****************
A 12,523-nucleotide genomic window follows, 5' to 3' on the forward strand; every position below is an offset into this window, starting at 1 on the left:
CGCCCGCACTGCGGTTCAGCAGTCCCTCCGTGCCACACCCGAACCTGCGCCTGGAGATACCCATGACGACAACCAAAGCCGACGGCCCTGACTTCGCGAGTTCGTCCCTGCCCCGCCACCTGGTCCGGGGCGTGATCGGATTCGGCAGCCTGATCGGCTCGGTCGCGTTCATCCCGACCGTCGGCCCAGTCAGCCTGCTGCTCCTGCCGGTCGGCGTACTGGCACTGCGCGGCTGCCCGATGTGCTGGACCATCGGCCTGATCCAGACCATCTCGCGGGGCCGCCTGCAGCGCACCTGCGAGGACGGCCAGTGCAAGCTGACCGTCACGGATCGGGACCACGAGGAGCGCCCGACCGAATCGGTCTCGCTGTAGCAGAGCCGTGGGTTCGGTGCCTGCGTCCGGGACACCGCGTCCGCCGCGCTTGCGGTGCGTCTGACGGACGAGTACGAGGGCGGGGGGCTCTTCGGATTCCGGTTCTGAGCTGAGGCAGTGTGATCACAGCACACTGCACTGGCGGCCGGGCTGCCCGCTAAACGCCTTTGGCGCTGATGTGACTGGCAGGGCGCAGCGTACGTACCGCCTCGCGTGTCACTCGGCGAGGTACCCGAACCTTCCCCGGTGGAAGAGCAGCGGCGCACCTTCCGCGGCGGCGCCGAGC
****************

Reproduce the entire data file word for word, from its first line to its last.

A 12,523-nucleotide genomic window follows, 5' to 3' on the forward strand; every position below is an offset into this window, starting at 1 on the left:
CGCCCGCACTGCGGTTCAGCAGTCCCTCCGTGCCACACCCGAACCTGCGCCTGGAGATACCCATGACGACAACCAAAGCCGACGGCCCTGACTTCGCGAGTTCGTCCCTGCCCCGCCACCTGGTCCGGGGCGTGATCGGATTCGGCAGCCTGATCGGCTCGGTCGCGTTCATCCCGACCGTCGGCCCAGTCAGCCTGCTGCTCCTGCCGGTCGGCGTACTGGCACTGCGCGGCTGCCCGATGTGCTGGACCATCGGCCTGATCCAGACCATCTCGCGGGGCCGCCTGCAGCGCACCTGCGAGGACGGCCAGTGCAAGCTGACCGTCACGGATCGGGACCACGAGGAGCGCCCGACCGAATCGGTCTCGCTGTAGCAGAGCCGTGGGTTCGGTGCCTGCGTCCGGGACACCGCGTCCGCCGCGCTTGCGGTGCGTCTGACGGACGAGTACGAGGGCGGGGGGCTCTTCGGATTCCGGTTCTGAGCTGAGGCAGTGTGATCACAGCACACTGCACTGGCGGCCGGGCTGCCCGCTAAACGCCTTTGGCGCTGATGTGACTGGCAGGGCGCAGCGTACGTACCGCCTCGCGTGTCACTCGGCGAGGTACCCGAACCTTCCCCGGTGGAAGAGCAGCGGCGCACCTTCCGCGGCGGCGCCGAGC